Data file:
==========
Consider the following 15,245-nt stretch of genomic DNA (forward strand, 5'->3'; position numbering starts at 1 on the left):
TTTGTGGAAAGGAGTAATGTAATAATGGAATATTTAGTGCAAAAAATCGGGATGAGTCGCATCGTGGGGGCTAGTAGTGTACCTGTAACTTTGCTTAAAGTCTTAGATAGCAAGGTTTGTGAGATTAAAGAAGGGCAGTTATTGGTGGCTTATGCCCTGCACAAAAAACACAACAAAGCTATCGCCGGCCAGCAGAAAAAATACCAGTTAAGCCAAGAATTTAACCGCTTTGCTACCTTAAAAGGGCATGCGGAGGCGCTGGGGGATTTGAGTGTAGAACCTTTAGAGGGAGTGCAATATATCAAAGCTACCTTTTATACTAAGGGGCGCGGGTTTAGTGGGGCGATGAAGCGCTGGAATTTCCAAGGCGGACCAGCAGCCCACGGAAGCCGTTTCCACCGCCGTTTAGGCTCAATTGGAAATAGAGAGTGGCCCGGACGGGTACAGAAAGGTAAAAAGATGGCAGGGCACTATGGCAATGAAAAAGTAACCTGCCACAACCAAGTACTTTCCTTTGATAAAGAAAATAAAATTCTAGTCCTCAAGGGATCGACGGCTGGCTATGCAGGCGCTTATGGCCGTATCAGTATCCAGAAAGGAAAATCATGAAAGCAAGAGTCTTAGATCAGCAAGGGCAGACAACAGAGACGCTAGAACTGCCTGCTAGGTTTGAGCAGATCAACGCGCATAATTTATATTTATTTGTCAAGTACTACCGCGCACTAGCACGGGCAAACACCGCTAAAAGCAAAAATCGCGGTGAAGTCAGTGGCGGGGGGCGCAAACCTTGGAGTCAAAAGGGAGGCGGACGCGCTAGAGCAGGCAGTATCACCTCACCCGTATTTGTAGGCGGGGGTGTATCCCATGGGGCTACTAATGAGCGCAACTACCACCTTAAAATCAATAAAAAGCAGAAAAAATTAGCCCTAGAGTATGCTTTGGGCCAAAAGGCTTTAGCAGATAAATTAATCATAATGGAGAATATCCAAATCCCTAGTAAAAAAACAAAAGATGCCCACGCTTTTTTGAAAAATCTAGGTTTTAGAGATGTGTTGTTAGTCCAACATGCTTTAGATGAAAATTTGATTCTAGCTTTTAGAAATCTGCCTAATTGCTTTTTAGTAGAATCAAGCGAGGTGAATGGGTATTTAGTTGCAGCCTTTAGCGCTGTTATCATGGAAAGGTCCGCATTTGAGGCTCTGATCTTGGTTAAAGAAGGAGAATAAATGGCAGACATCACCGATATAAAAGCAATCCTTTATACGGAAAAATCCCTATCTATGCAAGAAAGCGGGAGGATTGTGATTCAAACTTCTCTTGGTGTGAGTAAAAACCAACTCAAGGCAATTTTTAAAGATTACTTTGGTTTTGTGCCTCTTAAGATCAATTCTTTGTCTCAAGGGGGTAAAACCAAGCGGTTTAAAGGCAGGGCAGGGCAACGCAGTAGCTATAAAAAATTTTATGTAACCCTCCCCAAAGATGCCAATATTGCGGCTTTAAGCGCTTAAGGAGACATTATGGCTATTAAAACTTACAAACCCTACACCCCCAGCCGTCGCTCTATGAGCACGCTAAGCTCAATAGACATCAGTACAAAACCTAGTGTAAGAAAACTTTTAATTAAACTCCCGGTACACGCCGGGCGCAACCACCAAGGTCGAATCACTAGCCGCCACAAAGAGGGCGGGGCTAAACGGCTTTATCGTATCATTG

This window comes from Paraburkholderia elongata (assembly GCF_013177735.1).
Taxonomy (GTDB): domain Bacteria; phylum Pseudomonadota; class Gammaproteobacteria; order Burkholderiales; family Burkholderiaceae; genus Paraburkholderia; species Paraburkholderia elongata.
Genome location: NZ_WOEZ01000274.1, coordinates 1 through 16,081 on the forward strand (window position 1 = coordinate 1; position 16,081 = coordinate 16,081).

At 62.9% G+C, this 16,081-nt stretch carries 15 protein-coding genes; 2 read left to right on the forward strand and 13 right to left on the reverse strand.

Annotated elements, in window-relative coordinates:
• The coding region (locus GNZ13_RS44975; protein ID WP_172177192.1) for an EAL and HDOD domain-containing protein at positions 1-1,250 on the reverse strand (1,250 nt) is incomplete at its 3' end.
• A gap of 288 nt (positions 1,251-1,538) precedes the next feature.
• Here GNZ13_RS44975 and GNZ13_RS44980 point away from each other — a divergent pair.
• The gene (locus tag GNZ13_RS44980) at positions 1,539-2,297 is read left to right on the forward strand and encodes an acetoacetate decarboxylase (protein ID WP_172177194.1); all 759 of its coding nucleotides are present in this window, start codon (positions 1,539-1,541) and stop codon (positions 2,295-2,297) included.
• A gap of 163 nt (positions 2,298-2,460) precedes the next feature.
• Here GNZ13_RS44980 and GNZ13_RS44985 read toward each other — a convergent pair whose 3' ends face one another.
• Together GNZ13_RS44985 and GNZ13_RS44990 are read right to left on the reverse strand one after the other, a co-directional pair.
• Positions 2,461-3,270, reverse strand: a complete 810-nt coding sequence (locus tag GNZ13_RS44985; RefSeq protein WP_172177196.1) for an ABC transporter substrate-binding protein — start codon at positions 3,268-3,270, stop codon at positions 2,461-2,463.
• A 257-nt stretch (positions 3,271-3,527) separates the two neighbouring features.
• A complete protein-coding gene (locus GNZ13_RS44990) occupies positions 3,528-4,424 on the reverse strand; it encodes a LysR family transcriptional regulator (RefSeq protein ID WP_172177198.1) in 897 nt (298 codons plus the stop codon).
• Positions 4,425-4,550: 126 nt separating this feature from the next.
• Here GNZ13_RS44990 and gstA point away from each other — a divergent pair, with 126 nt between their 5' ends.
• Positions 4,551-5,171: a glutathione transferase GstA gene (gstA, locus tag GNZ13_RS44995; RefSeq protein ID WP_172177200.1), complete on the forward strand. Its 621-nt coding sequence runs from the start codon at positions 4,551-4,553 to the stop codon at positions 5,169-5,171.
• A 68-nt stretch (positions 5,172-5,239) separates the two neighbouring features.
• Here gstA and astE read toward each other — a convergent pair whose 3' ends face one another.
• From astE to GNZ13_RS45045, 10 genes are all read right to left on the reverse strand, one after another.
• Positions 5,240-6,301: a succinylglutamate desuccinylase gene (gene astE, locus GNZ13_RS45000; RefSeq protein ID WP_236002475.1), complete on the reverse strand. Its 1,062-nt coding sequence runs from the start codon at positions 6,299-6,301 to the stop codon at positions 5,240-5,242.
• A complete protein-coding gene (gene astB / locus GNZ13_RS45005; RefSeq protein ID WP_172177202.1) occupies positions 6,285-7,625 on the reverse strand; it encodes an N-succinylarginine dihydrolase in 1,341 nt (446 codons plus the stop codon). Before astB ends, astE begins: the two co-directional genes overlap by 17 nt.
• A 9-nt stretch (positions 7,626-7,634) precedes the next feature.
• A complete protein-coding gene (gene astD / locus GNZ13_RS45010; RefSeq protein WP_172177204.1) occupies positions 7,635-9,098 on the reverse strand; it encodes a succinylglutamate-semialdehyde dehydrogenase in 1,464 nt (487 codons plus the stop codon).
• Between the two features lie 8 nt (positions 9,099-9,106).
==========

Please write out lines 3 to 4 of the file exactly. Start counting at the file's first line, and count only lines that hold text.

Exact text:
This window comes from Paraburkholderia elongata (assembly GCF_013177735.1).
Taxonomy (GTDB): domain Bacteria; phylum Pseudomonadota; class Gammaproteobacteria; order Burkholderiales; family Burkholderiaceae; genus Paraburkholderia; species Paraburkholderia elongata.